Gulls were recaptured after 4–8 days at their nests using the same methods described earlier. GPS loggers were removed, body mass measured again, and linear dimensions of the exposed culmen, tarsus, and skull (i.e. combined head & bill length) were measured with calipers (±0.5 mm). Total handling time for all procedures was 5–15 min. Gulls often regurgitated when captured, so opportunistic diet samples were also collected in the field and stored at −20 °C until dietary analyses were conducted for a separate study .
Analysis of tracking data and characterization of movement patterns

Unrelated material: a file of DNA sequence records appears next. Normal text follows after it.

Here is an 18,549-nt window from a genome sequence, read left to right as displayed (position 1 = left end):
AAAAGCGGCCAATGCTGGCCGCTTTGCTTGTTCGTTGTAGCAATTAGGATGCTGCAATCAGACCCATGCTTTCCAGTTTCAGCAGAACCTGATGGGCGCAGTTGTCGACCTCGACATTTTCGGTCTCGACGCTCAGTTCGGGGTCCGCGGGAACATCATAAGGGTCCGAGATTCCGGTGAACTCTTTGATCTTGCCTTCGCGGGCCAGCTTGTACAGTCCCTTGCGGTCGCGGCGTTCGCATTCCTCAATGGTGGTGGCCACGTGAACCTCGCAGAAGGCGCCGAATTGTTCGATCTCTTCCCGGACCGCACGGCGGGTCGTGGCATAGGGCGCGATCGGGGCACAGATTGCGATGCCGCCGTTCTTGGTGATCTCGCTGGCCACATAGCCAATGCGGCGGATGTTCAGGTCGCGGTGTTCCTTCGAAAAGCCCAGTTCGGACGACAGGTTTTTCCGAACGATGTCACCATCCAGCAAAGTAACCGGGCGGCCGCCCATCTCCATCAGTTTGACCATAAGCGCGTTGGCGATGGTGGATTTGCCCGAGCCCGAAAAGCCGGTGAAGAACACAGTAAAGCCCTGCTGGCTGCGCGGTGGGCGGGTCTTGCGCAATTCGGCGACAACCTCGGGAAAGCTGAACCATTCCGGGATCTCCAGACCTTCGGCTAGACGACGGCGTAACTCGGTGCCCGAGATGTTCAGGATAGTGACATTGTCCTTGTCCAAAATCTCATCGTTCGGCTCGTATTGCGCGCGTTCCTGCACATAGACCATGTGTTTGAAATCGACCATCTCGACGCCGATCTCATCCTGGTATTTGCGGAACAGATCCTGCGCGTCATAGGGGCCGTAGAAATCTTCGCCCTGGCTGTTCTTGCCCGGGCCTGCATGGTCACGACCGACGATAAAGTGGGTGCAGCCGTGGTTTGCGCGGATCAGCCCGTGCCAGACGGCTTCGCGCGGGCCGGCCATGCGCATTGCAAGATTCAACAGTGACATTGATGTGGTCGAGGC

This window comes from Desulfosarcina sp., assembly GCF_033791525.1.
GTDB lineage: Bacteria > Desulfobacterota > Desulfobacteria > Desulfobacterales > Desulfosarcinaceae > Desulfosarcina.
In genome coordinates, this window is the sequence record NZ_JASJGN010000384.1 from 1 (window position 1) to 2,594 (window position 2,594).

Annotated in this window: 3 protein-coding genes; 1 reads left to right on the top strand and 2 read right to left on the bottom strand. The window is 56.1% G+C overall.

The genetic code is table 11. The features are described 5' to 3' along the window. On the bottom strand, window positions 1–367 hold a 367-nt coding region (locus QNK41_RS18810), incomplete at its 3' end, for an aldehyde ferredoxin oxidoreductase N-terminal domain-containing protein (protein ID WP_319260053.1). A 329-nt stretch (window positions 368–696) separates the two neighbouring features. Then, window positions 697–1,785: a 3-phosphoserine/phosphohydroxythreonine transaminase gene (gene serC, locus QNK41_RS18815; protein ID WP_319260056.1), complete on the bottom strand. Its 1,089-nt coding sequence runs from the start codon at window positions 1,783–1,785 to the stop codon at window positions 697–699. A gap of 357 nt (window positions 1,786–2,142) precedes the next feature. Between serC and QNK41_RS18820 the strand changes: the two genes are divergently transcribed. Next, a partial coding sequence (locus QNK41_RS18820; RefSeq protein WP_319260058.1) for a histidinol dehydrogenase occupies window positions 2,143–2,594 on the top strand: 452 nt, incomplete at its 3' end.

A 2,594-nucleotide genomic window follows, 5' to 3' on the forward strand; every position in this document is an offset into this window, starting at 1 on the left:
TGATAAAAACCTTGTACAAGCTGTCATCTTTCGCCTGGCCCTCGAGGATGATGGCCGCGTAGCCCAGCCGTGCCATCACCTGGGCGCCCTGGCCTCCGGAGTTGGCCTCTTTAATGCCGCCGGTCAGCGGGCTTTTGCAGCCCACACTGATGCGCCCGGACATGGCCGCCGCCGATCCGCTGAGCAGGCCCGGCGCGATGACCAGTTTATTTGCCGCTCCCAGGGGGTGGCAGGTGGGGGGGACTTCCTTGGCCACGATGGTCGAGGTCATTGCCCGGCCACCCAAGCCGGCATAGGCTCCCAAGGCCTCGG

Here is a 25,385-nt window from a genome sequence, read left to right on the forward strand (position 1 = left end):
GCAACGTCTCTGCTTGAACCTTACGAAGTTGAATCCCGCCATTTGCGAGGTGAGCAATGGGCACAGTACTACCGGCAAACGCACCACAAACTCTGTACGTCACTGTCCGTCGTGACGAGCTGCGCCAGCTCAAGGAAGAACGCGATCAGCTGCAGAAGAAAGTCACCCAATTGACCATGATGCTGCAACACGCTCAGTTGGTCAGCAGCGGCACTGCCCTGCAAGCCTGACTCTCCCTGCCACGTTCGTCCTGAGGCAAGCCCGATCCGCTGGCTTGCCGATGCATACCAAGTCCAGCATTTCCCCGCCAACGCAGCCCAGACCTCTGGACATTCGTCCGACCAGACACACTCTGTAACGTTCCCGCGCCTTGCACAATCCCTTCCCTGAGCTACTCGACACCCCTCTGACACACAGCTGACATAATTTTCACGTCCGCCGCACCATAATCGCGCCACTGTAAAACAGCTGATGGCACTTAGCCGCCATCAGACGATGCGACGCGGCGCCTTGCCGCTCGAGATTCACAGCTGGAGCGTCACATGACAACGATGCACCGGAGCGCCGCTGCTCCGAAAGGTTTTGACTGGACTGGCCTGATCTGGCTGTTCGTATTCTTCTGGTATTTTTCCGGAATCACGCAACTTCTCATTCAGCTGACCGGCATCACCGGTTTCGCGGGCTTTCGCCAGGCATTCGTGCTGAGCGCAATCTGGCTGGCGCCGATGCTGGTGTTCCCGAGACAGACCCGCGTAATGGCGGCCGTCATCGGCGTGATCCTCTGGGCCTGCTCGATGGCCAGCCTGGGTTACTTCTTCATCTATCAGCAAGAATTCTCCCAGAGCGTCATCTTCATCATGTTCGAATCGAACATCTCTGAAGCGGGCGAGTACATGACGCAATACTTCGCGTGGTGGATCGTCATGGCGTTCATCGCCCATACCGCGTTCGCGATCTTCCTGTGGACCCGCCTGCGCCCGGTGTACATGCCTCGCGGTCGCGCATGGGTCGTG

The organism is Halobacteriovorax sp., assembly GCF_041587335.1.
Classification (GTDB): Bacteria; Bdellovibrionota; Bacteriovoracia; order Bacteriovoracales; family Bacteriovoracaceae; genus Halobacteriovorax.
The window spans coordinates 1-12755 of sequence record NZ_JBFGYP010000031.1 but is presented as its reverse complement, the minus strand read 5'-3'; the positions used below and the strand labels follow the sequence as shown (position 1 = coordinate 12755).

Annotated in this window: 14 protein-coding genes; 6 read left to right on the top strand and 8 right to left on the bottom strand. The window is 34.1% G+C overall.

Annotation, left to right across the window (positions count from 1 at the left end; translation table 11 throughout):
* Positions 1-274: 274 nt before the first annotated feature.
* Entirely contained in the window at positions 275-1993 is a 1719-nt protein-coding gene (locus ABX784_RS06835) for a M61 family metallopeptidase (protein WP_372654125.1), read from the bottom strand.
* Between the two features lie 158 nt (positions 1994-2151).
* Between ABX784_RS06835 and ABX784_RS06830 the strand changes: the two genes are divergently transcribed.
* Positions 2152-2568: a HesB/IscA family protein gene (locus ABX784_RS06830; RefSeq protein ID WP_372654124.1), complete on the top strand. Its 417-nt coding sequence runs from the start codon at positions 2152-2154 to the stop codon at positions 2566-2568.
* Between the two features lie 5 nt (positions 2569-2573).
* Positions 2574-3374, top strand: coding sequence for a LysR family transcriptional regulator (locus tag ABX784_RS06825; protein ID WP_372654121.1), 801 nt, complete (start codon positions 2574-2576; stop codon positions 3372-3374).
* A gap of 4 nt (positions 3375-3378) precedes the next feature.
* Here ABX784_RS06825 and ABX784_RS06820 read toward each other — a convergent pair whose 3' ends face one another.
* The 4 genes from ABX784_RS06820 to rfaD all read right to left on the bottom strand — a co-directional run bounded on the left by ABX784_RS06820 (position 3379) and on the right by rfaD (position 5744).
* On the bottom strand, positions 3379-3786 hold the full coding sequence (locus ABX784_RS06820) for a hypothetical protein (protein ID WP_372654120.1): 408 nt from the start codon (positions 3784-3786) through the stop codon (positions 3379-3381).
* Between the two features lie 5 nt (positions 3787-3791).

For each gull, the complete set of tracking data were quality controlled (QC) by 1) removing data that preceded logger deployment and followed logger recovery and 2) using only complete trips with a clear beginning and end from a central place (i.e. colony). Furthermore, all complete tracks were filtered using a backward–forward iterative speed filter  based on a maximum travel speed of 70 km h−1 [44, 45]. Location filtering resulted in the removal of less than 0.01% of all QC positional fixes (N = 325,171 locations after filtering). All subsequent data analyses were performed on interpolated tracks with two minute intervals to remove gaps between GPS locations (mean of max gap interval per track 3.30 ± 2.45 min, N = 276 tracks).